Giovanni Andrea PODESTA (Genoa 1608 - Genoa or Rome 1674)
Studies of Putti and Children, Heads and a Woman [recto]; Studies of Putti and a Woman [verso] Sold
Pen and brown ink, with framing lines in brown ink.
The verso in pen and brown ink.
Faintly inscribed Sc. Flamande (partially erased) at the lower right, and further signed or inscribed di(?) Podesta in Greek letters on the verso.
Inscribed (by Calvière) Andrea, Podesta. Genovese. Maitre de P.otesta. and dated 1620 on the mount.
Numbered 83. on the old mount.
Further inscribed notate.(?), over another, illegible inscription in pencil, on the mount.
215 x 162 mm. (8 1/2 x 6 3/8 in.) [sheet]
As one scholar has written, ‘A study of Giovanni Andrea Podestà’s entire artistic production, including paintings, drawings and etchings, reveals a consistent personality that developed along a single path. The subjects that he preferred and repeated, albeit with variations, were Bacchanals, children at play, and allegories relating to childlike representations…The compositions of Giovanni Andrea Podestà are filled with figures, but their structure is not particularly complex. The overall impression is of a certain joie de vivre, although on further analysis one sees that the movement is only apparently unrestrained. The individual gestures of the figures are carefully described.’
Stylistically comparable sheets of studies of putti are in the Musée des Beaux-Arts in Rennes and a double-sided sheet in the National Galleries of Scotland in Edinburgh, while similarities are also found in a more finished drawing of a Bacchanal in the Louvre. Similar putti or amorini are also found in most of Podestà’s etchings.
In respect of this particular interest in putti, Podestà’s work is paralleled in that of some of his contemporaries in Rome, including not only Poussin and Testa, but also the sculptor François Duquesnoy. Readily evident in this double-sided sheet, Podestà’s work can often be of considerable charm, a feature sometimes lacking in the work of his more illustrious contemporaries. As one scholar has noted, ‘Although Podestà was neither a great designer nor a great draughtsman, his amusing conceits display the lighter side of the often sober classical devotees in Rome in the 1630s and 1640s.’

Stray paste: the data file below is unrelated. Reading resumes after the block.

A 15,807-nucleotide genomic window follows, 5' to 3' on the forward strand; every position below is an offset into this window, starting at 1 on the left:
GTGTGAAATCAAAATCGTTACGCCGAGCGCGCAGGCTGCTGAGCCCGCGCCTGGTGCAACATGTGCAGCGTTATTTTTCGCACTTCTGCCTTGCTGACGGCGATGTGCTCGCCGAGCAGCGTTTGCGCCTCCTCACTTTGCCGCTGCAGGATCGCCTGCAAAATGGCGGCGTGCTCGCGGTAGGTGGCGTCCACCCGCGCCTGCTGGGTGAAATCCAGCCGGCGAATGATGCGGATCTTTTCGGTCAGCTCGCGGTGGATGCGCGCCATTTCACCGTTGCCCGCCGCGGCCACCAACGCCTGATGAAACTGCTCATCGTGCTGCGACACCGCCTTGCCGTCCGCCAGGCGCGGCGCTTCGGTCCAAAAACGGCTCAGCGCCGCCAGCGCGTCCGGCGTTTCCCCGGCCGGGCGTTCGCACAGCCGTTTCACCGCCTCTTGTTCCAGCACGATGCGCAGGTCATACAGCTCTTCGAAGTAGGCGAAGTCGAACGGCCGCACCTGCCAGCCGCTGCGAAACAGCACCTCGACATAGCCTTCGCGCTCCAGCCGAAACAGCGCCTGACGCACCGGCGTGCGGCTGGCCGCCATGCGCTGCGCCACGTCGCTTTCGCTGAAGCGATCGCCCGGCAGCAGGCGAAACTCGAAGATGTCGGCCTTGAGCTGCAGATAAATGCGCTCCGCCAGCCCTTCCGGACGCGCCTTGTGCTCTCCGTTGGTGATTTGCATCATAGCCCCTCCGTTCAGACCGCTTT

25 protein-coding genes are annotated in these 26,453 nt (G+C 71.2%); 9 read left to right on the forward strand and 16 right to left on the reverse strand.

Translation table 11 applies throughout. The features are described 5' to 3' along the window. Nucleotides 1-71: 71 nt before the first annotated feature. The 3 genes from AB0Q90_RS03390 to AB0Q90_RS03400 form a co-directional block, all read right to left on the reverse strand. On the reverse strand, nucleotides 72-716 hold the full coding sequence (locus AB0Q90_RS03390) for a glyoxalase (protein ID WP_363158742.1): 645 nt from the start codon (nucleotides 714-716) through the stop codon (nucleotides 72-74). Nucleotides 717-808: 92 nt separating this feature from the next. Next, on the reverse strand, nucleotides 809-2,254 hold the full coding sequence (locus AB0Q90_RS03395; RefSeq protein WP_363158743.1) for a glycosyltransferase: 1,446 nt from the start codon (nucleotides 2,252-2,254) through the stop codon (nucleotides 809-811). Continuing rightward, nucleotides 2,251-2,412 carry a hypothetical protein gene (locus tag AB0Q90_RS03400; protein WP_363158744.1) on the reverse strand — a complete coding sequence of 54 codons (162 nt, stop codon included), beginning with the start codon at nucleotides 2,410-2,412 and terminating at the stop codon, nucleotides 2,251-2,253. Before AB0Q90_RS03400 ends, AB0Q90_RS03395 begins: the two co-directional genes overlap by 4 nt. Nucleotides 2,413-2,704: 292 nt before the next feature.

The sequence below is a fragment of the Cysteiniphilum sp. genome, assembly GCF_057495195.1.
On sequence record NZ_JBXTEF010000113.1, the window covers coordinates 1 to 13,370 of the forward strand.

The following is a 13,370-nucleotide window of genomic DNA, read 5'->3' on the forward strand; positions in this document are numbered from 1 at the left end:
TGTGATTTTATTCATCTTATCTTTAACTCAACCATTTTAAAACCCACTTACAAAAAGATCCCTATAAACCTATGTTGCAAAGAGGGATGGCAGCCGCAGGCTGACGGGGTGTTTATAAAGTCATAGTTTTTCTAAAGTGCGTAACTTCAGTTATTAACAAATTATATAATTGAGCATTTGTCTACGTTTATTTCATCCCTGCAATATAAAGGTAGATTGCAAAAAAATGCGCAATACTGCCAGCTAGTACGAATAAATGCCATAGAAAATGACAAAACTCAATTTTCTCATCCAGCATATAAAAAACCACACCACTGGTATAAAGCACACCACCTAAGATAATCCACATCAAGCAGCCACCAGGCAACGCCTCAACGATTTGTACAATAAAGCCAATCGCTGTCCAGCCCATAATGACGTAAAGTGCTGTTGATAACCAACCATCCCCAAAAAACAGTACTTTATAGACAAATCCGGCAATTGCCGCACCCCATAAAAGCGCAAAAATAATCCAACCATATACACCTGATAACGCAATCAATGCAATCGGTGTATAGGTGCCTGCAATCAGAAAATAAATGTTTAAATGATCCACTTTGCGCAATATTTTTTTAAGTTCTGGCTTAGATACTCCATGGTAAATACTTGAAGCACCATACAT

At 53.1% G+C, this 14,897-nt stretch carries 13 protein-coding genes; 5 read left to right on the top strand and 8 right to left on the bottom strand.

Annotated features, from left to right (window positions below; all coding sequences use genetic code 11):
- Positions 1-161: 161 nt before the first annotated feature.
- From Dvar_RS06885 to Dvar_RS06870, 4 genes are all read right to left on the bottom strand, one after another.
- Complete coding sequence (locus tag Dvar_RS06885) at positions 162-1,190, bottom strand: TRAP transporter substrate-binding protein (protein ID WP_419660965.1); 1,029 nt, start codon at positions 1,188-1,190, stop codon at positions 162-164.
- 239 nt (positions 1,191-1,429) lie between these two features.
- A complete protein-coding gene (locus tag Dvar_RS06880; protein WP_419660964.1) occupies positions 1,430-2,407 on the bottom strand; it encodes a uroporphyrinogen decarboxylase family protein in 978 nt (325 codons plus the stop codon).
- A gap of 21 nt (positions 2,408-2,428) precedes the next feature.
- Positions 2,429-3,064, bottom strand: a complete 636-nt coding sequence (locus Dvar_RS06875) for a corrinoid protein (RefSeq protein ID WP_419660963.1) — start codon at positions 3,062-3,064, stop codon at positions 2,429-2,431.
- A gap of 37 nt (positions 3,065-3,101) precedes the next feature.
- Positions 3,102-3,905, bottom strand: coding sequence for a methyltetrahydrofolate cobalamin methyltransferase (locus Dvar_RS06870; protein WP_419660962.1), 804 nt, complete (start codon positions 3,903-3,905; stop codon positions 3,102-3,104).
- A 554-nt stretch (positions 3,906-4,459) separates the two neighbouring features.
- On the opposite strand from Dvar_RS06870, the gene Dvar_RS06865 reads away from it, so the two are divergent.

The present sheet has a provenance dating back to the 18th century, and was already identified as a work by Andrea Podestà when in the collection of its first recorded owner, Charles-François de Calvière, Marquis de Vézénobres (1693-1777). A friend and contemporary of such 18th century collectors and connoisseurs as Pierre Crozat, the Comte de Caylus and Pierre-Jean Mariette, Calvière acquired drawings previously owned by these prominent amateurs, including several sheets at the Crozat sale in 1741 and the Mariette sale in 1775. He assembled the bulk of his collection of mainly Italian drawings between 1720 and 1760, although he continued to acquire drawings until his death. That he was an avid collector is seen in a letter he wrote to his friend and heir Esprit Calvet; ‘I have bought a small package in Paris which contains drawings of the greatest masters; this is my real passion.’ Almost all of Calvière’s collection, including nearly five hundred drawings, was dispersed at auction in Paris in May 1779, two years after his death. A handful of drawings from the 1779 Calvière sale, including sheets by Baccio Bandinelli, Anton Domenico Gabbiani, Perino del Vaga, Antonio Tempesta and Francesco Vanni, are today in the Louvre.
This sheet of studies was one of twenty-four drawings from the Calvière collection acquired by the Provençal nobleman Jean-Baptiste-Florentin-Gabriel de Meyran, the Marquis de Lagoy (1764-1829), probably from Charles-François de Calvière’s grandson, Charles-Alexis. Lagoy’s collection of drawings numbered some three thousand sheets by nearly nine hundred artists. Roughly a third of the collection was made up of Italian drawings, including several works each by Raphael and Michelangelo, now in the Ashmolean Museum in Oxford.
This drawing also bears the collector’s mark of the Viennese banker Count Moritz von Fries (1777-1826), who is known to have purchased drawings from the Marquis de Lagoy in 1810. Von Fries assembled a very fine collection of around 100,000 prints and drawings, but financial difficulties forced him to sell much of this collection from 1820 onwards. While his extensive collection of prints was sold in a series of five auctions in Amsterdam and Vienna in 1824 and 1828, the drawings were given to one of his creditors, a certain W. Mellish of London, and were soon dispersed. Some 150 of the drawings were acquired by the collector Sir Thomas Lawrence, and others eventually entered the collection of the Albertina in Vienna.
The present sheet was also in the collection of Sir Otto John Beit, 1st Baronet, KCMG, FRS (1865-1930), a German-born British financier, art collector and philanthropist, and remained in the possession of his descendants until recently.
Charles-François de Calvière, Marquis de Vézénobres, Paris and Avignon (on his mount and with his inscription)
Probably by descent to his grandson, Charles-Alexis de Calvière
Probably acquired from him by Jean-Baptiste-Florentin-Gabriel de Meyran, Marquis de Lagoy, Paris and St.-Rémy-de-Provence (Lugt 1710)
Acquired from him by Count Moritz von Fries, Vienna (Lugt 2903)
Presumably W. Mellish, London
Anonymous sale (‘The Property of a Gentleman’), London, Sotheby’s, 27 April 1927, part of lot 7 (‘Andrea Podesta. Sheet of Studies, pen and ink, from the Moritz von Fries collection; and four others’)
R. E. A. Wilson (Savile Gallery), London
Sir Otto Beit, 1st Bt., London
Thence by descent until 2003
Anonymous sale, London, Christie’s South Kensington, 12 December 2003, lot 359